After four years of exponential growth, Australia’s billion-dollar wine trade with China is still shaky.
It appears the Chinese government is ramping up its covert trade relations game, making it difficult for Australian wine to clear customs at Chinese ports.
Australian Grape and Wine says Australian wine exporters have not as yet had any success in clearing customs since the unofficial ban was declared on Friday , 6 November.
Chief executive of Australian Grape and Wine, Tony Battaglene acknowledges there exists no official confirmation of the ban; however, it does appear ships arriving are undergoing increased scrutiny and being made to jump through new and unexpected hoops of compliance.
“There are quite a few containers now in Chinese ports going through more detailed customs procedures including testing of bottles in every shipment, intensive scrutiny of documentation and label checking for compliance with Chinese regulations. No reports of shipments being turned away but clearance time are looking to be very slow. Many exporters are holding off shipping for the time being, but not all,” Mr Battaglene said.
Australian wine exporters are approaching the developments with caution. Bruce Tyrrell of Tyrrell’s Wines in the Hunter Valley is looking to nurture other markets such as Japan, South Korea and Taiwan. He said they have also recently done deals in Nigeria and Uzbekistan, including putting someone on the ground in France to maximise sales in top restaurants.
“We have a good spread of countries we export to, they will not replace China, but it all helps.”
Mitchell Taylor of Taylors Wines says the situation is a moveable feast.
He told Drinks Trade Online he decided to unload four containers of wine destined for China in Singapore and bring it back to Australia.
Taylor halted the shipment off the back of advice from the company’s importer advising that Chinese Customs is now charging ongoing fees for as long as the wine sits at the port. It’s a decision that is not only costing Taylors in extra shipping costs, but the wine is labelled for the Chinese market.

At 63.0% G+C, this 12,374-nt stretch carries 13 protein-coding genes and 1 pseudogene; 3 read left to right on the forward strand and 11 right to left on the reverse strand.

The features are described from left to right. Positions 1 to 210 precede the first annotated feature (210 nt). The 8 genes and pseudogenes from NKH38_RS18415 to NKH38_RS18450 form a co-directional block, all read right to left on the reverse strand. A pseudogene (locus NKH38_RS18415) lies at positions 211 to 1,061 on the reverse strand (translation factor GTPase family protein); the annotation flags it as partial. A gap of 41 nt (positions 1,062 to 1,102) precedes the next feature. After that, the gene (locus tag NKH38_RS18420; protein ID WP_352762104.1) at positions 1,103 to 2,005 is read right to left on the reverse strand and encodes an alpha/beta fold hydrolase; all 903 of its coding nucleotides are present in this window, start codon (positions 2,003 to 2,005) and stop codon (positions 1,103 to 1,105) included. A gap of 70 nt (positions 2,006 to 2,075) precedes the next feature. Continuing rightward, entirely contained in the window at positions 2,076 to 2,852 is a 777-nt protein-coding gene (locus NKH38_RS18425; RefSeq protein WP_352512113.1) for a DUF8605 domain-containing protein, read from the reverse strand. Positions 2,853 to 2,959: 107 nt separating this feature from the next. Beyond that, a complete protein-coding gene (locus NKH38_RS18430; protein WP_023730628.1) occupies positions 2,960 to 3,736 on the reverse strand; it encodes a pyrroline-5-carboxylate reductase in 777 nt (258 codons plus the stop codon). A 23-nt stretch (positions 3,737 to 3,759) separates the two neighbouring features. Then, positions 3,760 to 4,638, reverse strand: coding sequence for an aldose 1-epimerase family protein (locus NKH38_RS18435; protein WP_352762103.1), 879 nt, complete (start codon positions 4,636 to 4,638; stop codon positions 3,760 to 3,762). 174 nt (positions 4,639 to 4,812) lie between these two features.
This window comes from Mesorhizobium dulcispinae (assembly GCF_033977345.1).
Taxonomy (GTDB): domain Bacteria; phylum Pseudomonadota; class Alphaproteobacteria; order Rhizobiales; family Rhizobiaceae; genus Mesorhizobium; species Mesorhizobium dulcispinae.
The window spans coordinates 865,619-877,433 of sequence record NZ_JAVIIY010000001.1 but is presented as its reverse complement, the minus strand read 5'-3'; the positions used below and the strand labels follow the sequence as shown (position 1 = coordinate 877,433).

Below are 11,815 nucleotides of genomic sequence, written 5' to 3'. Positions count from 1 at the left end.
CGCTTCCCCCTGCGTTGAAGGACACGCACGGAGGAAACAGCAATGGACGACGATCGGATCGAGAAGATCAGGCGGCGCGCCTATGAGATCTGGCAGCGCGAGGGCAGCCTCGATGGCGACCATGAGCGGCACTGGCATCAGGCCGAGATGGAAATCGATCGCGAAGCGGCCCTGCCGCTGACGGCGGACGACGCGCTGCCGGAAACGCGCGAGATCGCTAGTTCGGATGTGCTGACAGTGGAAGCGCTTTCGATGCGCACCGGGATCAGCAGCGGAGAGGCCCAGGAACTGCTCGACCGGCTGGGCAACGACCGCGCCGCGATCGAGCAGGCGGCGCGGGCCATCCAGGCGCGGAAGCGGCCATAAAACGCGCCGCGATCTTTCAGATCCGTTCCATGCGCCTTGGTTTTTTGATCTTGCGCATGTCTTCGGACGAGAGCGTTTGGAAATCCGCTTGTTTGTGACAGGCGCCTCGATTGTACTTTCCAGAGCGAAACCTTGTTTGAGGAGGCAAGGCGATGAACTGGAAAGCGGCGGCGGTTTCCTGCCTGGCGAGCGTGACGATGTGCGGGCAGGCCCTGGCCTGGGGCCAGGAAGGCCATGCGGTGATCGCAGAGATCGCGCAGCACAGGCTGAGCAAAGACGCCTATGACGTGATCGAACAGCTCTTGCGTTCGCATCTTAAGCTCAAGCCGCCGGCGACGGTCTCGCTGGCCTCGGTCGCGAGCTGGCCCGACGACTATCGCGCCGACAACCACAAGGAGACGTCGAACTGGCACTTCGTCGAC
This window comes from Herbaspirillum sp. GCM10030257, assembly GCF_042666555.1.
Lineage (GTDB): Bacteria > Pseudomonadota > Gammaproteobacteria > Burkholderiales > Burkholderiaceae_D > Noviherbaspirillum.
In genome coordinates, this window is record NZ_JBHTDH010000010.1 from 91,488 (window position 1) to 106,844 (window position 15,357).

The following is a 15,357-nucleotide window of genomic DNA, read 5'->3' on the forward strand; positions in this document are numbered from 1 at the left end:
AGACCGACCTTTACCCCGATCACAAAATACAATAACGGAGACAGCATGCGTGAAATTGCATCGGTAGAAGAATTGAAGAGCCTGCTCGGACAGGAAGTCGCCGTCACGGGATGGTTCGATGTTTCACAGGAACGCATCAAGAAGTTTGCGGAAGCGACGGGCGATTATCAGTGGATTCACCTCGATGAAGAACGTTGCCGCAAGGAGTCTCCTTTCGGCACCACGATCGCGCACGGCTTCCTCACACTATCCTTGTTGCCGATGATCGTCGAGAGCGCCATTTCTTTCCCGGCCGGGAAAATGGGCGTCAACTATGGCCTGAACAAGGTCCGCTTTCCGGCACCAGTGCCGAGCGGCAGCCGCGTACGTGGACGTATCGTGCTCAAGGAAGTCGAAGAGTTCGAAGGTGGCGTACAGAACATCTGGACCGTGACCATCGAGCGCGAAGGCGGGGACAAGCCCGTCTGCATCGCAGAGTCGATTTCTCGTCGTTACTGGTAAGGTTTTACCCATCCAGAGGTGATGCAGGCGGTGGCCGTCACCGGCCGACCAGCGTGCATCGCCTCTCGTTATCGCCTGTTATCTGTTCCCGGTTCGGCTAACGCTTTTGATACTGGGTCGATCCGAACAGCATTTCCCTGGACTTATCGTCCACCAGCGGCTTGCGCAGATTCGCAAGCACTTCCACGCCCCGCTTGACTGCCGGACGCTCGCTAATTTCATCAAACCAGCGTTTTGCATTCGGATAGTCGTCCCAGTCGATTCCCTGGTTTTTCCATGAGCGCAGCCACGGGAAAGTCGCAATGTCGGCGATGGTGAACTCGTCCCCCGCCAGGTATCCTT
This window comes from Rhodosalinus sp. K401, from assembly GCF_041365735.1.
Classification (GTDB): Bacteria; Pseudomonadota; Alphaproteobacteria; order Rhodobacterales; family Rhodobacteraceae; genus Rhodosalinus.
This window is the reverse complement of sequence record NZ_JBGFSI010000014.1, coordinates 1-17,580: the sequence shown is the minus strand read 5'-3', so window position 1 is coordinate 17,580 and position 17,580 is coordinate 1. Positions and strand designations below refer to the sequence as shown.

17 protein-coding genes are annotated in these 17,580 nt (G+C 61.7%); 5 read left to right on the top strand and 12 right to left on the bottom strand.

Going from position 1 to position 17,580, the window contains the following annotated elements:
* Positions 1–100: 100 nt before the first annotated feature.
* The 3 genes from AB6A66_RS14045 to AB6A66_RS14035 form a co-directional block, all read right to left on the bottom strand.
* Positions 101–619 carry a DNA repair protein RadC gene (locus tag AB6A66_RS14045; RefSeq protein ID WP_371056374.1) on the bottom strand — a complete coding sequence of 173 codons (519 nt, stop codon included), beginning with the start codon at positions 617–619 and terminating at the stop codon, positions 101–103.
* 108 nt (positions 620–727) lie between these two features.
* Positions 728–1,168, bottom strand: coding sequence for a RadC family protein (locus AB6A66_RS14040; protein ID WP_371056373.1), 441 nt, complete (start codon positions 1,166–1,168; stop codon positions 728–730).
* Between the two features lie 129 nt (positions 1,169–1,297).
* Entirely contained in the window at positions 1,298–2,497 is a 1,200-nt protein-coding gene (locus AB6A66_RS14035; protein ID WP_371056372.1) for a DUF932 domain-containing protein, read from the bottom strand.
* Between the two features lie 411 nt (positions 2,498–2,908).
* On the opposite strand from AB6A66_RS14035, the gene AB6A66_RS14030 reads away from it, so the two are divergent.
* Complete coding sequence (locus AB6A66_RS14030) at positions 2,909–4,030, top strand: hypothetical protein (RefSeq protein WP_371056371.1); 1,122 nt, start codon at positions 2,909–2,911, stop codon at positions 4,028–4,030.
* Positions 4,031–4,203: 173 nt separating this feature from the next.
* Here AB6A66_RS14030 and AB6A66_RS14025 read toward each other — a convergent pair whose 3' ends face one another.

Taylor describes recent compliance hurdles such as insisting on documents to prove they are a family business with a 50-year history and strangely and randomly checking wines for compounds that are ethanol intolerant.
“They wanted to see documents,” explains Taylor, “They are really picking at technicalities and creating hurdles with no foundation.”
Despite the roadblock, Taylor says the industry is remaining compliant and being cooperative because he doesn’t want to undo the past 25 years of hard work establishing China as a significant export market.
“We have employed three people in China to develop the market, and we spent a lot of time there. Relationships and long-term planning are very important to us.”
“Let’s hope we get through this and mend relationships, but at the same time we have to look at the entire world as our export market,” Taylor says.
Welcome news came yesterday from the Treasurer Josh Frydenberg who announced a ‘circuit breaker’ to ease escalating trade tensions with China.
The timely announcement came on the heels of Prime Minister Scott Morrison’s visit to Japan to secure a defence alliance and geopolitical insurance against China’s muscle flexing.
“Both of our countries have benefited hugely from our growing trade relationship; without this, we both lose.
“But despite our differences, we are committed to maintaining a strong and productive relationship. We stand to engage with the Chinese government in respectful, mutually beneficial dialogue,” Frydenberg said.
It’s good news and a step in the right direction for the Australian wine industry.
As Mitchell Taylor eloquently put it, “You just don’t turn off a $1.2 billion market. There’s no pivoting here.”